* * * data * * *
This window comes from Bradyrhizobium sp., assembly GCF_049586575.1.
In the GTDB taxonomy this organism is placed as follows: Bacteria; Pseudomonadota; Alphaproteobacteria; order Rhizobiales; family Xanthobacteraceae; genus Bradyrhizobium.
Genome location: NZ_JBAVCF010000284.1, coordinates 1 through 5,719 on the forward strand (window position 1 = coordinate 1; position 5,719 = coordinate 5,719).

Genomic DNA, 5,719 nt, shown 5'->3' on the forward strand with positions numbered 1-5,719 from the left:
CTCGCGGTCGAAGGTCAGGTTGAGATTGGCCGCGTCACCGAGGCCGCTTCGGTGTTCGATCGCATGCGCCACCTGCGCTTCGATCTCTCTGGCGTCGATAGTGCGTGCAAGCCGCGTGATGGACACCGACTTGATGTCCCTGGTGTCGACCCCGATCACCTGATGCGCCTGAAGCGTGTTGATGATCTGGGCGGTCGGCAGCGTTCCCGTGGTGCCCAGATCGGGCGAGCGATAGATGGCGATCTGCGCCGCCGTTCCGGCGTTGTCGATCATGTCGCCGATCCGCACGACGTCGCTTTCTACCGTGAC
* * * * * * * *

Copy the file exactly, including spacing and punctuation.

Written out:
This window comes from Bradyrhizobium sp., assembly GCF_049586575.1.
In the GTDB taxonomy this organism is placed as follows: Bacteria; Pseudomonadota; Alphaproteobacteria; order Rhizobiales; family Xanthobacteraceae; genus Bradyrhizobium.
Genome location: NZ_JBAVCF010000284.1, coordinates 1 through 5,719 on the forward strand (window position 1 = coordinate 1; position 5,719 = coordinate 5,719).

Genomic DNA, 5,719 nt, shown 5'->3' on the forward strand with positions numbered 1-5,719 from the left:
CTCGCGGTCGAAGGTCAGGTTGAGATTGGCCGCGTCACCGAGGCCGCTTCGGTGTTCGATCGCATGCGCCACCTGCGCTTCGATCTCTCTGGCGTCGATAGTGCGTGCAAGCCGCGTGATGGACACCGACTTGATGTCCCTGGTGTCGACCCCGATCACCTGATGCGCCTGAAGCGTGTTGATGATCTGGGCGGTCGGCAGCGTTCCCGTGGTGCCCAGATCGGGCGAGCGATAGATGGCGATCTGCGCCGCCGTTCCGGCGTTGTCGATCATGTCGCCGATCCGCACGACGTCGCTTTCTACCGTGAC